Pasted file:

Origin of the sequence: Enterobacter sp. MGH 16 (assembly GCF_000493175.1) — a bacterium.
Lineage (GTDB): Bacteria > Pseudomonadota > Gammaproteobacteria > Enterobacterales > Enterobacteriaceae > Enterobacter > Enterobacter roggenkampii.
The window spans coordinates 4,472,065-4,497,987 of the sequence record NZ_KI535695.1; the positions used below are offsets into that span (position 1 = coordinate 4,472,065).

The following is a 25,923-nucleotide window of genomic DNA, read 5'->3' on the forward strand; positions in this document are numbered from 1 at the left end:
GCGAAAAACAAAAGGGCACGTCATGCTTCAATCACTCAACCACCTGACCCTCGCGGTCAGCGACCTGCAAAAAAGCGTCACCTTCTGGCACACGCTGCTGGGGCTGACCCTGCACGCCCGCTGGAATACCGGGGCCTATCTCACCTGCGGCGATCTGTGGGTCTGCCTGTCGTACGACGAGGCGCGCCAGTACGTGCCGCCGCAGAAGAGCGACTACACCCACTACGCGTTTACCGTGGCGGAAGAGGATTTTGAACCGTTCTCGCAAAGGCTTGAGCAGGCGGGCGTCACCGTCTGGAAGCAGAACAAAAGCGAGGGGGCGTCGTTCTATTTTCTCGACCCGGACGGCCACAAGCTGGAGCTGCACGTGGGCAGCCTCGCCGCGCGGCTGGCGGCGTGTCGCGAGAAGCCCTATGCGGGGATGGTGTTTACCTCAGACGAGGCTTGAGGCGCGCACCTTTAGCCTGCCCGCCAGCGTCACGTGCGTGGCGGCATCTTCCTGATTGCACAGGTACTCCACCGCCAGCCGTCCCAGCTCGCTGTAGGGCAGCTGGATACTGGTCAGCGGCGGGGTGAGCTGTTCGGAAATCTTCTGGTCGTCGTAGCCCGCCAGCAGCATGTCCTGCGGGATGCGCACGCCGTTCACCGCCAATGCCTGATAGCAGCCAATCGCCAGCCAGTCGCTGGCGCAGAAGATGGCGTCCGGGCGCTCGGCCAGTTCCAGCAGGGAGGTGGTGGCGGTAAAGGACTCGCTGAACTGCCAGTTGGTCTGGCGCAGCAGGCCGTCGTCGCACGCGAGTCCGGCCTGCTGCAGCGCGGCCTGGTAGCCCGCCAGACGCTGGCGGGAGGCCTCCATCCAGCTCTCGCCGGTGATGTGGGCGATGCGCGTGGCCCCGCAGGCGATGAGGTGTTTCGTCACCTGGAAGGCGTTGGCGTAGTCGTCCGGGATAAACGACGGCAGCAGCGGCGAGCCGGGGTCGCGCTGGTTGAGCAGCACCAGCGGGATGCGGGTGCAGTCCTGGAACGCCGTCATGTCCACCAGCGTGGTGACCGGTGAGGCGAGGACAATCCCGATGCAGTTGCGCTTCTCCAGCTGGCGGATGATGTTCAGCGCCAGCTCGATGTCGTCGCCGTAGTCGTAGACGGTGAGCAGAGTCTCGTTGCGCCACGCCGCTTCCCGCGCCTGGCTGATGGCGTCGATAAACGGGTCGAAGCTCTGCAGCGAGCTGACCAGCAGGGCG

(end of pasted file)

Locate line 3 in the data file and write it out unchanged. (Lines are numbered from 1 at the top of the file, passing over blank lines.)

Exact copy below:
The window spans coordinates 4,472,065-4,497,987 of the sequence record NZ_KI535695.1; the positions used below are offsets into that span (position 1 = coordinate 4,472,065).